Which Way Nigeria ?, By Wole Olaoye

Despite everything, Ofeimun believes Nigeria didn’t go too far to be saved. He wants Nigeria to be reinvented. And he advocates that the elite use the intellectual rigor necessary to find a more federalist way out of the current chaos.

This house is falling, so many people say of the Nigerian project. They point to many indices that signal the psychological fragmentation of the concept of nationality from all directions on the Nigerian compass. Quarrel here, discord there, murders everywhere. Such situations drive men and women of good will to put their heads together to find a way out of the labyrinth.

The Obafemi Awolowo Foundation provided such an important forum for their annual talk in 2021 that was held practically in line with the COVID times we live in. The lecture, which was chaired by Professor Wole Soyinka, attracted well over 500 guests. Chief Emeka Anyaoku, former Commonwealth Secretary General, was the guest of honor, while Sultan Sa’ad Abubakar was the royal father of the day. Professor Michael Faborode, former Vice Chancellor of Obafemi Awolowo University, masterfully moderated the event.

The stage was set in a few words of wisdom by the Sultan, who openly admitted that Nigeria was once again on the sidelines and demanded that all hands be on deck to save the nation from the war. He warned: “War is not a wish … During my career as a military officer, my business trip took me to Pakistan and the borders of Afghanistan, where I saw conflicts and deaths and disturbances in life with people who otherwise felt comfortable and are in IDP- Camp with all the outrage and suffering. “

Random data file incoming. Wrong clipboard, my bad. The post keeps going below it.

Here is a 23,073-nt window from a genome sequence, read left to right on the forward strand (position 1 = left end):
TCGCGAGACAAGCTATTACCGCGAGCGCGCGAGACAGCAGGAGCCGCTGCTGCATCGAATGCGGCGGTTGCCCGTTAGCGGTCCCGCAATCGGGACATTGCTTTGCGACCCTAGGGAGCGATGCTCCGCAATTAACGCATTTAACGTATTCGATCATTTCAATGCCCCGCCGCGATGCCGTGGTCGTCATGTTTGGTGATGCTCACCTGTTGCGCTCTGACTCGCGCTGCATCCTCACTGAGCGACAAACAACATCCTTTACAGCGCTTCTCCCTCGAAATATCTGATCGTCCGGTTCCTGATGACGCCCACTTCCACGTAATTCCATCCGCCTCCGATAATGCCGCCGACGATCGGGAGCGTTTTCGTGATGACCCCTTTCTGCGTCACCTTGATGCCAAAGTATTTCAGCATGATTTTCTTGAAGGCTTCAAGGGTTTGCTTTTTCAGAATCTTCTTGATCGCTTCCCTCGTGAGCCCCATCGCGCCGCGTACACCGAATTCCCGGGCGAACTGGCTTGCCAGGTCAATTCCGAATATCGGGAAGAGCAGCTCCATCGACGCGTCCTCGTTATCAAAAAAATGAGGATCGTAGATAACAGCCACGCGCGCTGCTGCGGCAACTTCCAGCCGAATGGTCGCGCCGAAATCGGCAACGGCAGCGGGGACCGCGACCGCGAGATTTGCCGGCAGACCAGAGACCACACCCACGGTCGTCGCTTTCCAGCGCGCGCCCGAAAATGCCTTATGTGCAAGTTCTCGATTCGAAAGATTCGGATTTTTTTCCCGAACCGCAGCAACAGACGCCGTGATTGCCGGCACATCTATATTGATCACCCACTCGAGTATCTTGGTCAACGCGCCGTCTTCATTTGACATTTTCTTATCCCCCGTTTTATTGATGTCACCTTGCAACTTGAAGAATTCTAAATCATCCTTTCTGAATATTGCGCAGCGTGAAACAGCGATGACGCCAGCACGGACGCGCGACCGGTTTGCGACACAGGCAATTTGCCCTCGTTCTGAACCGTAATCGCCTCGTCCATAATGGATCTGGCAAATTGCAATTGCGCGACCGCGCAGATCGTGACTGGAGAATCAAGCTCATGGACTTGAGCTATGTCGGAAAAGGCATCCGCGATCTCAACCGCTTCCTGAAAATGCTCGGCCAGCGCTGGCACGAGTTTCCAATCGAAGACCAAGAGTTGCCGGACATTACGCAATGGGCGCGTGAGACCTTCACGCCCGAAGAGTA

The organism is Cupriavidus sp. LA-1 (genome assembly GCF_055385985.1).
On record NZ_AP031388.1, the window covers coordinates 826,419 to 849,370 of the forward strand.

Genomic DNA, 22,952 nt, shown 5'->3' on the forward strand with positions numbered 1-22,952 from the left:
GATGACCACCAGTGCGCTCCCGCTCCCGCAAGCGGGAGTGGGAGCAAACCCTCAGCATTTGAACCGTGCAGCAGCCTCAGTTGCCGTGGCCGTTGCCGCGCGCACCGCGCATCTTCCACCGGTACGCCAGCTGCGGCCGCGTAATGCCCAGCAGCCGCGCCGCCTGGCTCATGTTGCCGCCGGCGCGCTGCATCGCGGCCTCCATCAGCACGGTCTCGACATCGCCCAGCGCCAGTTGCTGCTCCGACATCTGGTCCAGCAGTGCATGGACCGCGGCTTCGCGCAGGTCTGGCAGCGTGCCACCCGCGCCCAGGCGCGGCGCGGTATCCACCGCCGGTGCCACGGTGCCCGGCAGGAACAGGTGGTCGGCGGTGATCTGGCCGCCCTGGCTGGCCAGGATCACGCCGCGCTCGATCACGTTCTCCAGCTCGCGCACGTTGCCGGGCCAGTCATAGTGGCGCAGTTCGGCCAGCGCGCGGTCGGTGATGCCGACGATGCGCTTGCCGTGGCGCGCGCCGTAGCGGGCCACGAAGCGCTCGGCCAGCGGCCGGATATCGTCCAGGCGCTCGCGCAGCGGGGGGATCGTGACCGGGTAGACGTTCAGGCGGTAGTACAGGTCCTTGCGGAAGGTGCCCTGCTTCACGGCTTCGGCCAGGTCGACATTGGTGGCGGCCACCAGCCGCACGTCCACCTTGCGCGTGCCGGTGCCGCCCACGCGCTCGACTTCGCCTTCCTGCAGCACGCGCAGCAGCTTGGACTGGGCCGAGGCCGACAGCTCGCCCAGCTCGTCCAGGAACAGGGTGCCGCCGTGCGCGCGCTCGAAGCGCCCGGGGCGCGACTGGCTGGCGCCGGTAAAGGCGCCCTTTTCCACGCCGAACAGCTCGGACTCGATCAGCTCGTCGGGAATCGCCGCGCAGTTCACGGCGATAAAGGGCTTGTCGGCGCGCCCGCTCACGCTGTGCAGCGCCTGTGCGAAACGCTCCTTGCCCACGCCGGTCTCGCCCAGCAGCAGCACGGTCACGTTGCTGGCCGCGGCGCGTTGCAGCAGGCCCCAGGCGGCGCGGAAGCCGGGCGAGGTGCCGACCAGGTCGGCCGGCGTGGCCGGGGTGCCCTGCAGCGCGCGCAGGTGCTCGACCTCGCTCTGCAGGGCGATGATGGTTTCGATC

Chef Emeka Anyaoku suggested a way out based on his many years of experience in an international environment. He noted, “There is ample evidence that a federal system based on more economically and socially sustainable federation units with less dominant central government will put Nigeria on the path to greater political stability and a more secure economy and growth.